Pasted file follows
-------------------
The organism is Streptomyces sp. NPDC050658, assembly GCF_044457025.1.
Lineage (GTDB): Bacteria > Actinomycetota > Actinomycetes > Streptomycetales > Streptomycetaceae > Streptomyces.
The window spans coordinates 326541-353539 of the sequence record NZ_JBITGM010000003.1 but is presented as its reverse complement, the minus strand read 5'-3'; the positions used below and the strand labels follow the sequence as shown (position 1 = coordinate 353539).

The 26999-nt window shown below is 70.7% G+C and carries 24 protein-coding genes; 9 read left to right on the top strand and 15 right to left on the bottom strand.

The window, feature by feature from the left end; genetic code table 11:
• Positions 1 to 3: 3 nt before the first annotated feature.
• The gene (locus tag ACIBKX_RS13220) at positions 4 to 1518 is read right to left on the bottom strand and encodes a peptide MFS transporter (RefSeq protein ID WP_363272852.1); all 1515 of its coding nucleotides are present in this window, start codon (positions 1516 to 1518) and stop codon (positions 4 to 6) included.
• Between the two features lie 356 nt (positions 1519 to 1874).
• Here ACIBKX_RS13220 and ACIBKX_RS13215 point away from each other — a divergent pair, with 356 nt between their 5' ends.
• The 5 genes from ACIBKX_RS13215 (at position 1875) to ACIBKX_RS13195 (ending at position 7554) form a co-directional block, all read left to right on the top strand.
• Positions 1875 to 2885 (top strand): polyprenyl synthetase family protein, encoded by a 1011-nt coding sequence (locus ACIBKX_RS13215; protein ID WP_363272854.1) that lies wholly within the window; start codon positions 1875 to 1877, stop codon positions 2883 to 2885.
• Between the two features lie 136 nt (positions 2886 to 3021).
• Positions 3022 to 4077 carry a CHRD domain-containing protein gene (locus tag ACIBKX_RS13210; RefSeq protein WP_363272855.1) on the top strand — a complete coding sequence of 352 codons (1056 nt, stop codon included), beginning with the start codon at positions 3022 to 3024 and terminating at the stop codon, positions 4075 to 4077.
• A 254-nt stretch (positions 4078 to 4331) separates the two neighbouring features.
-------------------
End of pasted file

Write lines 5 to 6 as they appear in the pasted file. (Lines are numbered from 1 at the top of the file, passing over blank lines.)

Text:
The window, feature by feature from the left end; genetic code table 11:
• Positions 1 to 3: 3 nt before the first annotated feature.